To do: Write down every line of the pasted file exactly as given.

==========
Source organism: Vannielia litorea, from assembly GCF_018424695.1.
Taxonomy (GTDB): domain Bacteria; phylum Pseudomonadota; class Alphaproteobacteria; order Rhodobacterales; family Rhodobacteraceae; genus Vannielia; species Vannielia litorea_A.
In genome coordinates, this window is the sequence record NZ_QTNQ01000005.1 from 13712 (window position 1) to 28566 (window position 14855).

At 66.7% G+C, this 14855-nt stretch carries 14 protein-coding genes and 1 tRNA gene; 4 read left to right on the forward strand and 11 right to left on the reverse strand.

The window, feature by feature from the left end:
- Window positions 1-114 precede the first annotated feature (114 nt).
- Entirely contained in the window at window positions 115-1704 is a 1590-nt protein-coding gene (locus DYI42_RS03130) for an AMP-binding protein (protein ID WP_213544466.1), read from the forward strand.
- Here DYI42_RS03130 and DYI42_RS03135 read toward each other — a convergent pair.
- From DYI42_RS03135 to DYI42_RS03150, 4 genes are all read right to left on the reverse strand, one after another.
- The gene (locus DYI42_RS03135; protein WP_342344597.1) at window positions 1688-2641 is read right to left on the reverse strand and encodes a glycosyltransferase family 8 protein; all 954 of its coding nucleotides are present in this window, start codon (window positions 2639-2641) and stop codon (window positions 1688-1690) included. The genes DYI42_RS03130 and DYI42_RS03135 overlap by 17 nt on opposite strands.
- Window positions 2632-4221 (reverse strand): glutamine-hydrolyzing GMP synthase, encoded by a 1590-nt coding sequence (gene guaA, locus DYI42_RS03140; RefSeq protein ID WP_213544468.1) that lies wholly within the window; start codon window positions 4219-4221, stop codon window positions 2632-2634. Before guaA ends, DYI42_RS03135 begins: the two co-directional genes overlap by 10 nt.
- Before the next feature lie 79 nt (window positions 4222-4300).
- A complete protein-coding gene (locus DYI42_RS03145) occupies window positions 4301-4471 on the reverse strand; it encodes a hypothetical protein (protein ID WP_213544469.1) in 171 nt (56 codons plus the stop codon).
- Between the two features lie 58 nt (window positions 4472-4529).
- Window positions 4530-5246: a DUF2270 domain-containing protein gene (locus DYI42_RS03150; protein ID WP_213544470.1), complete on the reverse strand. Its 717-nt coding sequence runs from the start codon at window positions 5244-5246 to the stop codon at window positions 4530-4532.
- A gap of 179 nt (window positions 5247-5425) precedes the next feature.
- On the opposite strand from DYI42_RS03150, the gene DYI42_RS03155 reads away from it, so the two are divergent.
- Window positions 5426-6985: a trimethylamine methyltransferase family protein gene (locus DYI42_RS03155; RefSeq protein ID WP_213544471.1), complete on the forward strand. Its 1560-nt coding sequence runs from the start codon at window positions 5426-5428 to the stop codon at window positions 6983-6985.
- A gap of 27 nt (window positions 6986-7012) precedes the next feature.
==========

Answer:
Source organism: Vannielia litorea, from assembly GCF_018424695.1.
Taxonomy (GTDB): domain Bacteria; phylum Pseudomonadota; class Alphaproteobacteria; order Rhodobacterales; family Rhodobacteraceae; genus Vannielia; species Vannielia litorea_A.
In genome coordinates, this window is the sequence record NZ_QTNQ01000005.1 from 13712 (window position 1) to 28566 (window position 14855).

At 66.7% G+C, this 14855-nt stretch carries 14 protein-coding genes and 1 tRNA gene; 4 read left to right on the forward strand and 11 right to left on the reverse strand.

The window, feature by feature from the left end:
- Window positions 1-114 precede the first annotated feature (114 nt).
- Entirely contained in the window at window positions 115-1704 is a 1590-nt protein-coding gene (locus DYI42_RS03130) for an AMP-binding protein (protein ID WP_213544466.1), read from the forward strand.
- Here DYI42_RS03130 and DYI42_RS03135 read toward each other — a convergent pair.
- From DYI42_RS03135 to DYI42_RS03150, 4 genes are all read right to left on the reverse strand, one after another.
- The gene (locus DYI42_RS03135; protein WP_342344597.1) at window positions 1688-2641 is read right to left on the reverse strand and encodes a glycosyltransferase family 8 protein; all 954 of its coding nucleotides are present in this window, start codon (window positions 2639-2641) and stop codon (window positions 1688-1690) included. The genes DYI42_RS03130 and DYI42_RS03135 overlap by 17 nt on opposite strands.
- Window positions 2632-4221 (reverse strand): glutamine-hydrolyzing GMP synthase, encoded by a 1590-nt coding sequence (gene guaA, locus DYI42_RS03140; RefSeq protein ID WP_213544468.1) that lies wholly within the window; start codon window positions 4219-4221, stop codon window positions 2632-2634. Before guaA ends, DYI42_RS03135 begins: the two co-directional genes overlap by 10 nt.
- Before the next feature lie 79 nt (window positions 4222-4300).
- A complete protein-coding gene (locus DYI42_RS03145) occupies window positions 4301-4471 on the reverse strand; it encodes a hypothetical protein (protein ID WP_213544469.1) in 171 nt (56 codons plus the stop codon).
- Between the two features lie 58 nt (window positions 4472-4529).
- Window positions 4530-5246: a DUF2270 domain-containing protein gene (locus DYI42_RS03150; protein ID WP_213544470.1), complete on the reverse strand. Its 717-nt coding sequence runs from the start codon at window positions 5244-5246 to the stop codon at window positions 4530-4532.
- A gap of 179 nt (window positions 5247-5425) precedes the next feature.
- On the opposite strand from DYI42_RS03150, the gene DYI42_RS03155 reads away from it, so the two are divergent.
- Window positions 5426-6985: a trimethylamine methyltransferase family protein gene (locus DYI42_RS03155; RefSeq protein ID WP_213544471.1), complete on the forward strand. Its 1560-nt coding sequence runs from the start codon at window positions 5426-5428 to the stop codon at window positions 6983-6985.
- A gap of 27 nt (window positions 6986-7012) precedes the next feature.